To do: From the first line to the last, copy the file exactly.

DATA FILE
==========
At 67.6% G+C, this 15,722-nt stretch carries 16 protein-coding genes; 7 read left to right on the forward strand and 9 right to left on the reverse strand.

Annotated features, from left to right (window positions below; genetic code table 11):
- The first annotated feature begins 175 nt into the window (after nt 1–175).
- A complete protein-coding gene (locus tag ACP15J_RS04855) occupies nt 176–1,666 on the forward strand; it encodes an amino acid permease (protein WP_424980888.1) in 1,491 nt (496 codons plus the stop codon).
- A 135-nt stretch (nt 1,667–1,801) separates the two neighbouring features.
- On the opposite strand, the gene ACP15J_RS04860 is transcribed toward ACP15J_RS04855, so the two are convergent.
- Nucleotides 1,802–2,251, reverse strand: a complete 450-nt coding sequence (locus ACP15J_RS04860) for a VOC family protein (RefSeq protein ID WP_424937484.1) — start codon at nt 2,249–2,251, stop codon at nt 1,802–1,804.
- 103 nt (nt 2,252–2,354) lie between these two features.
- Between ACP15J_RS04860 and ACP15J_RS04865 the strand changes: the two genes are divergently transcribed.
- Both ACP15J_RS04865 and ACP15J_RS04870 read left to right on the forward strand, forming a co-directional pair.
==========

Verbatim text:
At 67.6% G+C, this 15,722-nt stretch carries 16 protein-coding genes; 7 read left to right on the forward strand and 9 right to left on the reverse strand.

Annotated features, from left to right (window positions below; genetic code table 11):
- The first annotated feature begins 175 nt into the window (after nt 1–175).
- A complete protein-coding gene (locus tag ACP15J_RS04855) occupies nt 176–1,666 on the forward strand; it encodes an amino acid permease (protein WP_424980888.1) in 1,491 nt (496 codons plus the stop codon).
- A 135-nt stretch (nt 1,667–1,801) separates the two neighbouring features.
- On the opposite strand, the gene ACP15J_RS04860 is transcribed toward ACP15J_RS04855, so the two are convergent.
- Nucleotides 1,802–2,251, reverse strand: a complete 450-nt coding sequence (locus ACP15J_RS04860) for a VOC family protein (RefSeq protein ID WP_424937484.1) — start codon at nt 2,249–2,251, stop codon at nt 1,802–1,804.
- 103 nt (nt 2,252–2,354) lie between these two features.
- Between ACP15J_RS04860 and ACP15J_RS04865 the strand changes: the two genes are divergently transcribed.
- Both ACP15J_RS04865 and ACP15J_RS04870 read left to right on the forward strand, forming a co-directional pair.